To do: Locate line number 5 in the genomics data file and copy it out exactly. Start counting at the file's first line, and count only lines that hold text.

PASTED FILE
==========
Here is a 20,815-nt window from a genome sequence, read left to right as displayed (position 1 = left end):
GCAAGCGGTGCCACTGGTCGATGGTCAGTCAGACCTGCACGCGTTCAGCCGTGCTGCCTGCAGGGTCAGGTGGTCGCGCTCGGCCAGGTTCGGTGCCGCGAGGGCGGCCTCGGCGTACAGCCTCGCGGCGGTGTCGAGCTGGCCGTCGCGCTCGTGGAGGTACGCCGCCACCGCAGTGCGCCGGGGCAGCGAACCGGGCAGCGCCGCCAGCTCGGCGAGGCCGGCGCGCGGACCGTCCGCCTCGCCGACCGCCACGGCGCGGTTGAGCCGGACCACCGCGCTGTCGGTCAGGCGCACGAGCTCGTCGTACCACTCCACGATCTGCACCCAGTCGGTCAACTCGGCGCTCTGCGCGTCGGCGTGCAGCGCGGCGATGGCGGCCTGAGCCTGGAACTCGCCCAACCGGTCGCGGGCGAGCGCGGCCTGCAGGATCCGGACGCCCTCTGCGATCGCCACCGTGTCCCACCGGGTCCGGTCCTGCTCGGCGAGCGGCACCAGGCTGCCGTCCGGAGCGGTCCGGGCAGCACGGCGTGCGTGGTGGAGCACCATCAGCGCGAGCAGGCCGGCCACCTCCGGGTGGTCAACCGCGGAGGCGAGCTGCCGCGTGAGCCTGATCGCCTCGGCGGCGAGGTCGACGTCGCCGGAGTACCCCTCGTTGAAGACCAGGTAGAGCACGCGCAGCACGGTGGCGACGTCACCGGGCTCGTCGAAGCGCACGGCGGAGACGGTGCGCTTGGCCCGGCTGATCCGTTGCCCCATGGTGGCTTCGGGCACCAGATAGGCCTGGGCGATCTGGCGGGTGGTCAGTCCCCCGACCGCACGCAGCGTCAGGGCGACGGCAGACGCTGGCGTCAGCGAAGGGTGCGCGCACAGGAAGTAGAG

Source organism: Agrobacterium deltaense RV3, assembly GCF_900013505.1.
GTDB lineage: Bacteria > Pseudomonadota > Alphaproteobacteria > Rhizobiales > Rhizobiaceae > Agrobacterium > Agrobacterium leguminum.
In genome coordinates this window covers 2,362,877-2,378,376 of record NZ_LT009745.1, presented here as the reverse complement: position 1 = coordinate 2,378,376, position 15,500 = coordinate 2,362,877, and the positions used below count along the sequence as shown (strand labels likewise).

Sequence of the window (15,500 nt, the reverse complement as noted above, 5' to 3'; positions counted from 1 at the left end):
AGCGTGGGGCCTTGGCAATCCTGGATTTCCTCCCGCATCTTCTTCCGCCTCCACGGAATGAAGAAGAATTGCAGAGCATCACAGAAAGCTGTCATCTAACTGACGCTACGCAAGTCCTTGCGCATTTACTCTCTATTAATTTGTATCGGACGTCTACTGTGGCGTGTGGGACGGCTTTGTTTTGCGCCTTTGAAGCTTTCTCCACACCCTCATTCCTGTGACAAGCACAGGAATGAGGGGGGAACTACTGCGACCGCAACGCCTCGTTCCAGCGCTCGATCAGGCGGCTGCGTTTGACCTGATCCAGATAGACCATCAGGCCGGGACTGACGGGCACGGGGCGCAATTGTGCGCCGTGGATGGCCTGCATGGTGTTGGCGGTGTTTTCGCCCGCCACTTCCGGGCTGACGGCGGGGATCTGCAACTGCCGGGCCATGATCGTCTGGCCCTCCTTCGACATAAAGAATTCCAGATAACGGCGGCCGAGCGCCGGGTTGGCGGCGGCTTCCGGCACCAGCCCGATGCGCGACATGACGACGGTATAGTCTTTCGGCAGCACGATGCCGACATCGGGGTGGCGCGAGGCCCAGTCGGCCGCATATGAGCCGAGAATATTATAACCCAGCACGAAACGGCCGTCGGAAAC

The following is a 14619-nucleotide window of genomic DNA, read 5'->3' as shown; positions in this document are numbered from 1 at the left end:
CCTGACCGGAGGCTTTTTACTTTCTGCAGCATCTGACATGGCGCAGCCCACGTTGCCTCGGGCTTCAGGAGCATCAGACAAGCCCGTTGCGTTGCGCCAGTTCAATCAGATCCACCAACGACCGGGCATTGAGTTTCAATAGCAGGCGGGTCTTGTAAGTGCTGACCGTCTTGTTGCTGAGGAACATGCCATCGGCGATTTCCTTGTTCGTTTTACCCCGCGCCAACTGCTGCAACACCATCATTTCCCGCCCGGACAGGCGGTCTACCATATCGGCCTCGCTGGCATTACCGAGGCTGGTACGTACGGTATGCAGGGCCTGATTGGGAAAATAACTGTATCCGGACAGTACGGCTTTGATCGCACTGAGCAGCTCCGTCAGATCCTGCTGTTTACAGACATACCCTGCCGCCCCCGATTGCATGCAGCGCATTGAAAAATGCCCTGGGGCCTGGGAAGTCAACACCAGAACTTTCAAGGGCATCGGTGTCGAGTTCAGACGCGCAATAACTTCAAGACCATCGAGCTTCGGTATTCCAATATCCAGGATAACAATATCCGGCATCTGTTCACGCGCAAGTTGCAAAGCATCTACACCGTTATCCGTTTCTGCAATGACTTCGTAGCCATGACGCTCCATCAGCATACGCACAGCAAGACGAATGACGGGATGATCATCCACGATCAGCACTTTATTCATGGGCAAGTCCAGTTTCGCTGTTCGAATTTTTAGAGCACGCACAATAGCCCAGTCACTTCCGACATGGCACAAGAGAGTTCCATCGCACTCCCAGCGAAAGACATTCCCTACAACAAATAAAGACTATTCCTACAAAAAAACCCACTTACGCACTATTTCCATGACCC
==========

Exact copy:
In genome coordinates this window covers 2,362,877-2,378,376 of record NZ_LT009745.1, presented here as the reverse complement: position 1 = coordinate 2,378,376, position 15,500 = coordinate 2,362,877, and the positions used below count along the sequence as shown (strand labels likewise).